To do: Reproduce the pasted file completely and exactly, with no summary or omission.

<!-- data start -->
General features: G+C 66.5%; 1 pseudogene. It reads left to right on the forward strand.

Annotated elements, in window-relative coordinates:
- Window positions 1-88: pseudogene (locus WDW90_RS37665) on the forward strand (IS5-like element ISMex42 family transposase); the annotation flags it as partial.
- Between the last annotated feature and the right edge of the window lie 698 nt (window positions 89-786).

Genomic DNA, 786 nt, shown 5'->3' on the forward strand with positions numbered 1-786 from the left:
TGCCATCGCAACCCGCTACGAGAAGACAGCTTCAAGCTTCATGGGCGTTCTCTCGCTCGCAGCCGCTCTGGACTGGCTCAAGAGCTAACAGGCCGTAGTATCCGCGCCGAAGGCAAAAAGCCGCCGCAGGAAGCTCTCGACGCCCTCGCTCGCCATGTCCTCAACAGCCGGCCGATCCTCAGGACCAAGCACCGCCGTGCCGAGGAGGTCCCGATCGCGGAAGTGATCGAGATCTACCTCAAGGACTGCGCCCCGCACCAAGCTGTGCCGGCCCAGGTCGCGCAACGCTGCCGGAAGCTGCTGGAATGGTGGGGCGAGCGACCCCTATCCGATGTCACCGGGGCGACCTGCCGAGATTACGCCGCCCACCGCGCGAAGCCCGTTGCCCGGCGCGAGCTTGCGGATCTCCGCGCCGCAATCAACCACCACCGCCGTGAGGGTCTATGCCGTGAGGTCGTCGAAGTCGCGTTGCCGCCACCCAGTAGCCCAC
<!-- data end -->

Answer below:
General features: G+C 66.5%; 1 pseudogene. It reads left to right on the forward strand.

Annotated elements, in window-relative coordinates:
- Window positions 1-88: pseudogene (locus WDW90_RS37665) on the forward strand (IS5-like element ISMex42 family transposase); the annotation flags it as partial.
- Between the last annotated feature and the right edge of the window lie 698 nt (window positions 89-786).

Genomic DNA, 786 nt, shown 5'->3' on the forward strand with positions numbered 1-786 from the left:
TGCCATCGCAACCCGCTACGAGAAGACAGCTTCAAGCTTCATGGGCGTTCTCTCGCTCGCAGCCGCTCTGGACTGGCTCAAGAGCTAACAGGCCGTAGTATCCGCGCCGAAGGCAAAAAGCCGCCGCAGGAAGCTCTCGACGCCCTCGCTCGCCATGTCCTCAACAGCCGGCCGATCCTCAGGACCAAGCACCGCCGTGCCGAGGAGGTCCCGATCGCGGAAGTGATCGAGATCTACCTCAAGGACTGCGCCCCGCACCAAGCTGTGCCGGCCCAGGTCGCGCAACGCTGCCGGAAGCTGCTGGAATGGTGGGGCGAGCGACCCCTATCCGATGTCACCGGGGCGACCTGCCGAGATTACGCCGCCCACCGCGCGAAGCCCGTTGCCCGGCGCGAGCTTGCGGATCTCCGCGCCGCAATCAACCACCACCGCCGTGAGGGTCTATGCCGTGAGGTCGTCGAAGTCGCGTTGCCGCCACCCAGTAGCCCAC